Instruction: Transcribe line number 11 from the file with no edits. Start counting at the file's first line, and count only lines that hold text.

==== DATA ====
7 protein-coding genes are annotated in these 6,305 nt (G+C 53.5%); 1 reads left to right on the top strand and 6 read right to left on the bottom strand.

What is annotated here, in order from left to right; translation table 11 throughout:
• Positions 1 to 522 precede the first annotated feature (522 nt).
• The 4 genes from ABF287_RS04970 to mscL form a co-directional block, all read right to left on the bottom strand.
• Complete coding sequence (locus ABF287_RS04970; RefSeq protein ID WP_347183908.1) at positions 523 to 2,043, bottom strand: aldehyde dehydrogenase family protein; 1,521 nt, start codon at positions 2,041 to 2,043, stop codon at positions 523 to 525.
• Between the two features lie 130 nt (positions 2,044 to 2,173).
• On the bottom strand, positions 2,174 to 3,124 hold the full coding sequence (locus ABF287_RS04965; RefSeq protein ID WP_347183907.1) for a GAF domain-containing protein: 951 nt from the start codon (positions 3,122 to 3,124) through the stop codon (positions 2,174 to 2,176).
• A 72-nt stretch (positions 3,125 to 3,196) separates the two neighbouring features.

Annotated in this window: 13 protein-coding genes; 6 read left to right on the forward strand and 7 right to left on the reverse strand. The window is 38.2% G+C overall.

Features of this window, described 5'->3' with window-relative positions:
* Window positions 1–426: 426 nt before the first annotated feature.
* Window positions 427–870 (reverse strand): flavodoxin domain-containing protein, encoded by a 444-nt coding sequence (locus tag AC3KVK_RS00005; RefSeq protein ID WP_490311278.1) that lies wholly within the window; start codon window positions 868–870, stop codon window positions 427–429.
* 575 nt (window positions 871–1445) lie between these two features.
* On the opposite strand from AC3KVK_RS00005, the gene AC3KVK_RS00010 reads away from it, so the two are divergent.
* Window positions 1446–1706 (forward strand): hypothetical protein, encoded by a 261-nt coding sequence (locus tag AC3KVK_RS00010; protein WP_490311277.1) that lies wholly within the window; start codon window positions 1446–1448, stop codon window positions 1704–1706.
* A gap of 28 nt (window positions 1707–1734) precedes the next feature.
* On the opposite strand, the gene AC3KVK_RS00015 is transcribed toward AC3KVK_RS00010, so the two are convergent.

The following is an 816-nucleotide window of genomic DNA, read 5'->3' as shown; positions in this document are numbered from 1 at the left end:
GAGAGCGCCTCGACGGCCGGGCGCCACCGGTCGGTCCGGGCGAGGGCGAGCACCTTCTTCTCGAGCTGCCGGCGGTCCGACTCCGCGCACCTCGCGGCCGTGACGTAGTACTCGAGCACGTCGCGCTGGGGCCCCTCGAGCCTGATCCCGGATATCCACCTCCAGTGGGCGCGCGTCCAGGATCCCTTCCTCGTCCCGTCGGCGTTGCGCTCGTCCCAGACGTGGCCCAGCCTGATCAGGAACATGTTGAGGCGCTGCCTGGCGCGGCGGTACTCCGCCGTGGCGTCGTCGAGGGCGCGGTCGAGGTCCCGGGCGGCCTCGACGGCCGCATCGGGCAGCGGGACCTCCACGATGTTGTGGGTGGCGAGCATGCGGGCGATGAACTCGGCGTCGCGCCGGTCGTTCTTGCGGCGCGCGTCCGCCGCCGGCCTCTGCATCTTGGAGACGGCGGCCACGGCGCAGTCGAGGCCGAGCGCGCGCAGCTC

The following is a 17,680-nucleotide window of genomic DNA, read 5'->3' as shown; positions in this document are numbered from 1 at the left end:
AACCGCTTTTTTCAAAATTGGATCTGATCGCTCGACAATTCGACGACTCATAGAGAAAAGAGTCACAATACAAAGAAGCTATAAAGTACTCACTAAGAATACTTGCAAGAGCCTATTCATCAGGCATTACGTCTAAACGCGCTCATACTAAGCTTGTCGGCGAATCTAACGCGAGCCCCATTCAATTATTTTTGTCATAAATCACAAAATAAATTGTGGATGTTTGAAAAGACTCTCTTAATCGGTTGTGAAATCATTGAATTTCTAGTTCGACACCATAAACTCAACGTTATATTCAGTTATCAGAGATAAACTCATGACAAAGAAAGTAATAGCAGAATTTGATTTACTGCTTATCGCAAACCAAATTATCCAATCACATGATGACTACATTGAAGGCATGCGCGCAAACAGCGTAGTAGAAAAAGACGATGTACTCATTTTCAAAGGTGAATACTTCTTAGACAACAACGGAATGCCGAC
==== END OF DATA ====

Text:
* Window positions 1–426: 426 nt before the first annotated feature.